When I read the blurb of There’s Gunpowder in the Air, I couldn’t help but be reminded of an iconic scene from the popular Hindi film Sholay. The scene where Jai and Veeru are ostentatiously planning a jailbreak in full hearing of the prisoner they know to be a mole planted by the jailer. The scene and what follows becomes a source of comic relief in the film. It is at this point that the similarity between the Sholay scene and the novel ends.
Long listed for the JCB Prize 2019, There’s Gunpowder in the Air is penned by Manoranjan Byapari. The life of the writer seems no less than the plot of a Dickensian novel. He is a man who taught himself to read and write at the age of twenty-four while in prison. He has been in first hand contact with the Naxals, worked as a rickshaw puller, worked as a cook and inspired to write for the first time by a chance meeting with Mahasweta Devi. There’s Gunpowder in the Air is a novel that springs directly from his experiences and political leanings.
The story is simple. Set in Bengal at a time when the Naxalbari Movement is becoming stronger everyday, the young Naxal prisoners plan a jailbreak. But, unknown to them, a petty thief named Bhagoban has been planted as a mole by the jailer. What happens to their plan and the long lasting repercussions of their attempts is the large chunk of the story.
There is no doubt that this is a political novel, written from a specific political vantage. The narrator is in awe of the young naxal prisoners and presents them to the readers in the most glowing terms. They are “arrogant and audacious fire-eaters” and “firebrand youngsters” who have kept the entire prison system on tenterhooks because of their bravery and fearlessness.
The many politics of people
But, There’s Gunpowder in the Air takes off from its political foreground, as it explores not just prison dynamics, but also the lives and histories of the young breakaway prisoners and those on the inside, like Bhojon and Bhagoban.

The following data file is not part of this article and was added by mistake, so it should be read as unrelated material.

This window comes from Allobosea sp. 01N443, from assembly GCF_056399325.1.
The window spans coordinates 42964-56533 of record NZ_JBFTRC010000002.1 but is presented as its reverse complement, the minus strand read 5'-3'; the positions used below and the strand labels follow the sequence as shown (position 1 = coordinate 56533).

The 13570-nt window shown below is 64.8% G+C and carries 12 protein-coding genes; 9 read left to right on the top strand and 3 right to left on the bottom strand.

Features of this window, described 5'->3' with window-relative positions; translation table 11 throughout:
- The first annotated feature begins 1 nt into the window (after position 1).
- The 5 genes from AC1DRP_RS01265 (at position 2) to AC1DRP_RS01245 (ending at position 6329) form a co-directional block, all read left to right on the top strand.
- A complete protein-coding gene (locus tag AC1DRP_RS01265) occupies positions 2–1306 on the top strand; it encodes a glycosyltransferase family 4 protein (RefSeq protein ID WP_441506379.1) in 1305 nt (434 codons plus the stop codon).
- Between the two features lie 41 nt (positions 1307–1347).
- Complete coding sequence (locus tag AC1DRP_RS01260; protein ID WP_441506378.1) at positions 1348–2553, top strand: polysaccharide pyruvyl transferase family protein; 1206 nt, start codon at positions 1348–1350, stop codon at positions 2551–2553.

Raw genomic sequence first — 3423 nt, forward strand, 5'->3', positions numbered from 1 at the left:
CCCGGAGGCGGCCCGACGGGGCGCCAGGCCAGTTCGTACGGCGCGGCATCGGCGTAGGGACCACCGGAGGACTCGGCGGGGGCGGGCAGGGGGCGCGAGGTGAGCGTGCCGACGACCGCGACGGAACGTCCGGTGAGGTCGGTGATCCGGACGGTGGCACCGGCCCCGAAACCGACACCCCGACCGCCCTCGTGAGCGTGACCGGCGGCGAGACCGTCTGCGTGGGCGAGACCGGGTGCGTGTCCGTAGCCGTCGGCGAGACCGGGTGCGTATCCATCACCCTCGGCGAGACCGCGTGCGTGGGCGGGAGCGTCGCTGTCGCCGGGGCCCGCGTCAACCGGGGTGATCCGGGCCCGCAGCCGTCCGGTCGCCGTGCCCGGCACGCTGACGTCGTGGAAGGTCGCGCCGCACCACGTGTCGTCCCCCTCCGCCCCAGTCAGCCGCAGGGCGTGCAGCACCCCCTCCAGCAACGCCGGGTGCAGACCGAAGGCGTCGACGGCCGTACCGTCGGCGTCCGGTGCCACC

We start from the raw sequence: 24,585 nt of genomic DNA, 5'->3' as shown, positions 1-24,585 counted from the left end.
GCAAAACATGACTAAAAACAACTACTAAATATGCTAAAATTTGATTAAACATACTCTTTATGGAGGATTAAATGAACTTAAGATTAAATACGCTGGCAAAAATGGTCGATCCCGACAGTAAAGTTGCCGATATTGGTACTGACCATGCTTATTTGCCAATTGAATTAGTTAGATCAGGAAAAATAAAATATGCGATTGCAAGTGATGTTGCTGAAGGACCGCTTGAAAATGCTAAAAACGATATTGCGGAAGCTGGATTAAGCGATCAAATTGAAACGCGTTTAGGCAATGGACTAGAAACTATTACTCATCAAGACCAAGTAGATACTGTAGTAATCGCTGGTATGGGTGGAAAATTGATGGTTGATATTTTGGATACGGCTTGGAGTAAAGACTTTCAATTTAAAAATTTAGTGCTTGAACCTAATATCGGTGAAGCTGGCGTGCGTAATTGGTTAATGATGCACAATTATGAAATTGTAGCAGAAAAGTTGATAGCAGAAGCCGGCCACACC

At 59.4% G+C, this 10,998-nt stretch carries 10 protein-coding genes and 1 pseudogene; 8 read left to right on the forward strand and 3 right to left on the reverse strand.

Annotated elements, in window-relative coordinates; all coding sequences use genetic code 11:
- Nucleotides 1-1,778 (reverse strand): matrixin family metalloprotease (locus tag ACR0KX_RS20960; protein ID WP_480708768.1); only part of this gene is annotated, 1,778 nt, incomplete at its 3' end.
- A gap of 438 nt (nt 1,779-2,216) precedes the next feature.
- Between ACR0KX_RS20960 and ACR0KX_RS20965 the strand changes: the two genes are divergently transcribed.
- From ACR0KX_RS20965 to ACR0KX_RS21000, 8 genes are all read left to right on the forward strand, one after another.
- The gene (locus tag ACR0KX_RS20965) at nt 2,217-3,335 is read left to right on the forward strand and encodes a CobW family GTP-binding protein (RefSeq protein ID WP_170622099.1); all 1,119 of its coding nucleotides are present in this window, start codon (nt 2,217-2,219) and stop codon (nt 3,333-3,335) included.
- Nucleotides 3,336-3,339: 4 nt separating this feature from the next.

In these stories, it becomes a tale of oppression and power in society, something that continues to be political without necessarily belonging to a particular ideology.
After the point that Bhagoban enters the cell of the Naxals, the novel comes to be dominated by the characters and their stories rather than political ideology. This is one of its greatest strengths and raises it to a different level altogether, as we move past parochial ideas of pro and anti government, and into the realm of the stories, histories and more of sentient beings, including humans, ghosts and even cats.
While the first two chapters are slow and painstakingly introductory, the novel gathers pace after that. There are meetings and plans, and even repercussions and lasting impact of all the work that leads to the jailbreak, which read nothing short of a thriller.
It’s to Byapari’s credit (and to Arunava Sinha’s translation) that the book resists being pigeonholed into a genre, and even though it is clear that the young naxals are the book’s heroes, as the story progresses, the secondary characters come alive as well.
There is critique to be made of the binary portrayal of characters; those unsympathetic towards the Naxal cause come across as either corrupt or scared for their own safety and those sympathetic to it are elevated to hero status. Pagla Daktar, Bhagoban and Bhojon belong to the latter; while the jailer and most other officials belong to the former.
Let’s talk about style
Byapari writes in short, sparse sentences and gives detailed descriptions. This works against the story in the first two chapters, when the book threatens to stick to a documentary-style of narration, but thankfully, picks up at the end of the second chapter and the human is back in the game.
There’s Gunpowder in the Air is full of instances of dark humour. We have a ghost for whom special meal is cooked everyday, a guard who likes to play practical jokes creating a ruckus in the prison, the hungry cat Haloom, and prisoners who enjoy the security a prison offers in terms of meals and shelter. Byapari has also used many colloquialisms which Sinha has kept intact.
This adds to the flavour of the book. Some parts of certain characters’ speech are in Bengali while the words like “bandiswala”, “egrari”, “pagla daktar”, “faltu” enhance the reading experience.
Final Verdict: 3.5 stars.
A prisoner can’t be accused of doing anything worse than confessing in court. The lawyer who takes a bribe from the opposite side to lose his case deliberately, the soldier who takes a bullet in his back while fleeing – they are traitors to their profession, and so is a professional criminal who becomes egrari.
We would recommend you buy it from a store. If you do buy online, though, here’s a link.